The Tribune Democrat, Johnstown, PA

State News

November 8, 2012

Federal appeals court stops inmate's execution

HARRISBURG —

A federal appeals court stopped the execution of a Pennsylvania inmate Thursday, hours before he was scheduled to be put to death for shooting to death a teenage hitchhiker nearly two decades ago.

The 3rd U.S. Circuit Court of Appeals sent the case of Hubert Lester Michael Jr. back to a district court judge for additional proceedings.

Michael had faced a 7 p.m. execution by lethal injection for the 1993 killing of 16-year-old Trista Elizabeth Eng in York County.

He would have been the first person executed in the state since 1999, the fourth in the past quarter century and the only one in the past 50 years who had not voluntarily given up on his appeals.

A statement released by his defense lawyers welcomed the decision and said their client has "compelling legal claims which have never been reviewed by any court." The attorney general's office declined to comment.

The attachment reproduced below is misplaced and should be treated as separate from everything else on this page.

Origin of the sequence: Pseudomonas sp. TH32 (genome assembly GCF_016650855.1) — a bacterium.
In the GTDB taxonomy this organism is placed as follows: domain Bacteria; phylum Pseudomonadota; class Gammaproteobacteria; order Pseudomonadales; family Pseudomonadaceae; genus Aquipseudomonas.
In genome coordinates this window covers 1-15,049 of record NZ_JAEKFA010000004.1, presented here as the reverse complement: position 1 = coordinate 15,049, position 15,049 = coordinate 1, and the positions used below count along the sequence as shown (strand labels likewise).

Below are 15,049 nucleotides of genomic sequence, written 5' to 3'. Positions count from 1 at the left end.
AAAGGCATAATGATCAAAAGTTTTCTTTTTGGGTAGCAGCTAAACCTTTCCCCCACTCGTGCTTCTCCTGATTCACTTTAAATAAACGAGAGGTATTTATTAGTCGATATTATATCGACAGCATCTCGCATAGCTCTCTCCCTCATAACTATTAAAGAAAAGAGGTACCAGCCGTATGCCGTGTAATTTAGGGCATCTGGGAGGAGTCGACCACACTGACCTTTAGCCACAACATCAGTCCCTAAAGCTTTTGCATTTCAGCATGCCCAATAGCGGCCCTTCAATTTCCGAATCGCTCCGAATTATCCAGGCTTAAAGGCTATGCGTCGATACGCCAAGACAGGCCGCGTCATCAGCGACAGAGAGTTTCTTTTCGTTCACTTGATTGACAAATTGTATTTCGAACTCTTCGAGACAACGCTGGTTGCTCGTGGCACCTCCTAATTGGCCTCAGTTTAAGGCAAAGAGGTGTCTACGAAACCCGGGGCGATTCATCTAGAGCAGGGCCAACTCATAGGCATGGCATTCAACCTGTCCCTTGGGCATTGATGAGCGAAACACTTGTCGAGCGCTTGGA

The circuit court panel directed the district court to address, among other things, whether Michael's appeal should be considered a successive petition that is subject to stricter rules, whether "extraordinary circumstances" existed and whether a district court proceeding is needed to consider the merits of Michael's claims.

Since he was sentenced to death, Michael had abandoned his appeals but later resumed a legal fight, saying he had been confined under circumstances at Graterford State Prison that worsened mental health problems. Those problems got better after he was transferred to Greene State Prison, his lawyers have argued.

In a filing Thursday, the attorney general's office said Michael is pursuing a "successive" federal appeal that is subject to more strict court rules.

"Michael's entire argument was that, since the time of his voluntary waiver, the circumstances of his confinement have improved and effected some concomitant amelioration of his spirit. He has developed relationships ... and he has changed his mind," prosecutors wrote. "Even if true, this argument is in no way similar to a complaint of error at the district court proceeding based on failure to exhaust, procedural default, or the relevant statute of limitations."

Pennsylvania has just over 200 people on death row, the fourth most of any state after California, Texas and Florida.